Now as an MH Fellow with YKA, she’s expanding her impressive scope of work further by launching a campaign to facilitate the process of ensuring better menstrual health and SRH services for women residing in correctional homes in West Bengal. The campaign will entail an independent study to take stalk of the present conditions of MHM in correctional homes across the state and use its findings to build public support and political will to take the necessary action.

Saurabh has been associated with YKA as a user and has consistently been writing on the issue MHM and its intersectionality with other issues in the society. Now as an MHM Fellow with YKA, he’s launched the Right to Period campaign, which aims to ensure proper execution of MHM guidelines in Delhi’s schools.

The long-term aim of the campaign is to develop an open culture where menstruation is not treated as a taboo. The campaign also seeks to hold the schools accountable for their responsibilities as an important component in the implementation of MHM policies by making adequate sanitation infrastructure and knowledge of MHM available in school premises.

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Harshita is a psychologist and works to support people with mental health issues, particularly adolescents who are survivors of violence. Associated with the Azadi Foundation in UP, Harshita became an MHM Fellow with YKA, with the aim of promoting better menstrual health.

Her campaign #MeriMarzi aims to promote menstrual health and wellness, hygiene and facilities for female sex workers in UP. She says, “Knowledge about natural body processes is a very basic human right. And for individuals whose occupation is providing sexual services, it becomes even more important.”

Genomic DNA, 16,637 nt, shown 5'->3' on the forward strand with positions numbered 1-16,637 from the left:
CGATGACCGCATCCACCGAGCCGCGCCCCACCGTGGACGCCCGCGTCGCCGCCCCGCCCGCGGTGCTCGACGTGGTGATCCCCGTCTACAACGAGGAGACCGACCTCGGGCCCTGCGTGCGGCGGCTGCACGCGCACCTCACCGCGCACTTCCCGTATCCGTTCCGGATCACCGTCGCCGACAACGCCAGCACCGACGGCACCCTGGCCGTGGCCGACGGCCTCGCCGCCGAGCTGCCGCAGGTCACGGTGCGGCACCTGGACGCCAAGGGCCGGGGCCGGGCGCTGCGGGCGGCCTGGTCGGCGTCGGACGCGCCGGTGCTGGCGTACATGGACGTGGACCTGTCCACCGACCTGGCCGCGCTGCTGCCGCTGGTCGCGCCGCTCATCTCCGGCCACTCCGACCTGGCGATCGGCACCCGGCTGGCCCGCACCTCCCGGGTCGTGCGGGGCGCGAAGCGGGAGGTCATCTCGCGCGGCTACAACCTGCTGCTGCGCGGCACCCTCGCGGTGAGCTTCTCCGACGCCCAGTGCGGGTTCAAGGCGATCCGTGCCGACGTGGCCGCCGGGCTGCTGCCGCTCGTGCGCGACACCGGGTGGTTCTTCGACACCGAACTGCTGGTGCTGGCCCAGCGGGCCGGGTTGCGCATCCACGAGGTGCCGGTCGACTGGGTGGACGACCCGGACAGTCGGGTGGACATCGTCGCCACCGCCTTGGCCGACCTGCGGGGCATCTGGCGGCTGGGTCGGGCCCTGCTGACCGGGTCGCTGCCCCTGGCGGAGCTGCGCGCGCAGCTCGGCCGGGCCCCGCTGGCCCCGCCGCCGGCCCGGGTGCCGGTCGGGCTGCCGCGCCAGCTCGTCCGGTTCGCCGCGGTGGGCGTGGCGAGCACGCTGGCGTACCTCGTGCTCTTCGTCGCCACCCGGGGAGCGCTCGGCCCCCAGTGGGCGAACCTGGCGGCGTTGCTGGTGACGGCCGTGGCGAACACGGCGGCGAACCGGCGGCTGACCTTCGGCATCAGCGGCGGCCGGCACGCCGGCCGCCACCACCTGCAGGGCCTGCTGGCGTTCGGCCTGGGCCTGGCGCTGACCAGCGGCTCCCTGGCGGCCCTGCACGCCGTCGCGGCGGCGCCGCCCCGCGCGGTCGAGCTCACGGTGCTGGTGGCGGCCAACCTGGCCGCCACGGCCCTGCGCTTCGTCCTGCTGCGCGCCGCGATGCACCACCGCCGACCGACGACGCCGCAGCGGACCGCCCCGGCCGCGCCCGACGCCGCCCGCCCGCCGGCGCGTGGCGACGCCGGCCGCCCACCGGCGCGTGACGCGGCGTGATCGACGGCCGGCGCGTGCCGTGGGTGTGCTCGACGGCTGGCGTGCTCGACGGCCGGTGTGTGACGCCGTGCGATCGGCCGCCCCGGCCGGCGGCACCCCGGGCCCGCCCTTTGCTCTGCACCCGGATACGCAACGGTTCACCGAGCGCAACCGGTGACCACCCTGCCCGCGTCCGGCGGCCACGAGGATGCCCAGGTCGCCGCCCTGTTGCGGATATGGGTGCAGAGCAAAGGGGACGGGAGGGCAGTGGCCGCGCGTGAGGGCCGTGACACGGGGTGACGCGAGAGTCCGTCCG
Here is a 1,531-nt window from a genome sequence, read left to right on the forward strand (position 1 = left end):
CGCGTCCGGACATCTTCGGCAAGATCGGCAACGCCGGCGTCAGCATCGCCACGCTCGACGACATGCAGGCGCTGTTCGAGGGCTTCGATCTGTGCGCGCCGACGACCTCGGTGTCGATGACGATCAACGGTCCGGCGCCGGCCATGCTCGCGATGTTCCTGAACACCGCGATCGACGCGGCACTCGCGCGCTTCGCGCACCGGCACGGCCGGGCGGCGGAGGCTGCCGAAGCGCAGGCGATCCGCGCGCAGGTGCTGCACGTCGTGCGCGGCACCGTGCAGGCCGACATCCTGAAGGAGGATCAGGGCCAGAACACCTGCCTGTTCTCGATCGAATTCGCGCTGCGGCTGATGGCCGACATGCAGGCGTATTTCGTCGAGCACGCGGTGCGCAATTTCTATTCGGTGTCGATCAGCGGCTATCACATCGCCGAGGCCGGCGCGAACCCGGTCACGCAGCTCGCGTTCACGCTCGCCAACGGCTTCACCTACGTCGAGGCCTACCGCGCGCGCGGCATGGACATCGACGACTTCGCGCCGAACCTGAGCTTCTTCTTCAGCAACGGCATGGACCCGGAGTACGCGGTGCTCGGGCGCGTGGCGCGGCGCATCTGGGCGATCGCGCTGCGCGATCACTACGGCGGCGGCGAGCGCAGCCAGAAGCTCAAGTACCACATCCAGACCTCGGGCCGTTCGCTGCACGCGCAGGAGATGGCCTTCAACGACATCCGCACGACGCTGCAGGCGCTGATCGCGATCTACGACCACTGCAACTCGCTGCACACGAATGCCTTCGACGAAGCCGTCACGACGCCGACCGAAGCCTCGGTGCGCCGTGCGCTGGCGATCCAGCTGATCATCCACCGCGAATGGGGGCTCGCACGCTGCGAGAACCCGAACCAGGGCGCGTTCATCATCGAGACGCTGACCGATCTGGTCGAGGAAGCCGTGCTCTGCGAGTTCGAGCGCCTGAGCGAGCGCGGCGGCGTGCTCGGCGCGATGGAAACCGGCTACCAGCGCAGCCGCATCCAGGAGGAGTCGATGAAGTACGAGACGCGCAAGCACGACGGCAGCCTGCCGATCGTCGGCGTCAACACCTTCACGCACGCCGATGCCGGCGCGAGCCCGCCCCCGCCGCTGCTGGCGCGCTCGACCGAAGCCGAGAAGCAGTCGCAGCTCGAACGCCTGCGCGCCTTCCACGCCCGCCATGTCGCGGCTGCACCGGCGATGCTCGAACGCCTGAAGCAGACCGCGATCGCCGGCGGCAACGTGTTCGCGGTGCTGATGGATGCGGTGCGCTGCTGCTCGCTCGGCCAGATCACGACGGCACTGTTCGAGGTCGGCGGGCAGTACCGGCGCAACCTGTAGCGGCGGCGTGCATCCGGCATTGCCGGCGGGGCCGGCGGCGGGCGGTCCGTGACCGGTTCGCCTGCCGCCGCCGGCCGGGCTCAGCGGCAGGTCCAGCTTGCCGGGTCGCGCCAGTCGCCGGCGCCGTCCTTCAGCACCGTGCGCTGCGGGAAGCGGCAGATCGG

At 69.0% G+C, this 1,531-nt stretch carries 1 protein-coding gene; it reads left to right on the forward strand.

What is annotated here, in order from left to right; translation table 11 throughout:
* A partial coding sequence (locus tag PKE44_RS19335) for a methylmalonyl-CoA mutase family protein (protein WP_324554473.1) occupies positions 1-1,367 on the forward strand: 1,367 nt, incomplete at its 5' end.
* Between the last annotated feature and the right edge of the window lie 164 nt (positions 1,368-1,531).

Meri Marzi aims to ensure sensitised, non-discriminatory health workers for the needs of female sex workers in the Suraksha Clinics under the UPSACS (Uttar Pradesh State AIDS Control Society) program by creating more dialogues and garnering public support for the cause of sex workers’ menstrual rights. The campaign will also ensure interventions with sex workers to clear misconceptions around overall hygiene management to ensure that results flow both ways.

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With YKA MHM Fellow Vineet, Sabna launched Menstratalk, a campaign that aims to put an end to period poverty and smash menstrual taboos in society. As a start, the campaign aims to begin conversations on menstrual health with five hundred adolescents and youth in Delhi through offline platforms, and through this community mobilise support to create Period Friendly Institutions out of educational institutes in the city.

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A student from Delhi School of Social work, Vineet is a part of Project Sakhi Saheli, an initiative by the students of Delhi school of Social Work to create awareness on Menstrual Health and combat Period Poverty. Along with MHM Action Fellow Sabna, Vineet launched Menstratalk, a campaign that aims to put an end to period poverty and smash menstrual taboos in society.

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A Computer Science engineer by education, Nitisha started her career in the corporate sector, before realising she wanted to work in the development and social justice space. Since then, she has worked with Teach For India and Care India and is from the founding batch of Indian School of Development Management (ISDM), a one of its kind organisation creating leaders for the development sector through its experiential learning post graduate program.

As a Youth Ki Awaaz Menstrual Health Fellow, Nitisha has started Let’s Talk Period, a campaign to mobilise young people to switch to sustainable period products. She says, “80 lakh women in Delhi use non-biodegradable sanitary products, generate 3000 tonnes of menstrual waste, that takes 500-800 years to decompose; which in turn contributes to the health issues of all menstruators, increased burden of waste management on the city and harmful living environment for all citizens.

Let’s Talk Period aims to change this by

Find out more about her campaign here.

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A former Assistant Secretary with the Ministry of Women and Child Development in West Bengal for three months, Lakshmi Bhavya has been championing the cause of menstrual hygiene in her district. By associating herself with the Lalana Campaign, a holistic menstrual hygiene awareness campaign which is conducted by the Anahat NGO, Lakshmi has been slowly breaking taboos when it comes to periods and menstrual hygiene.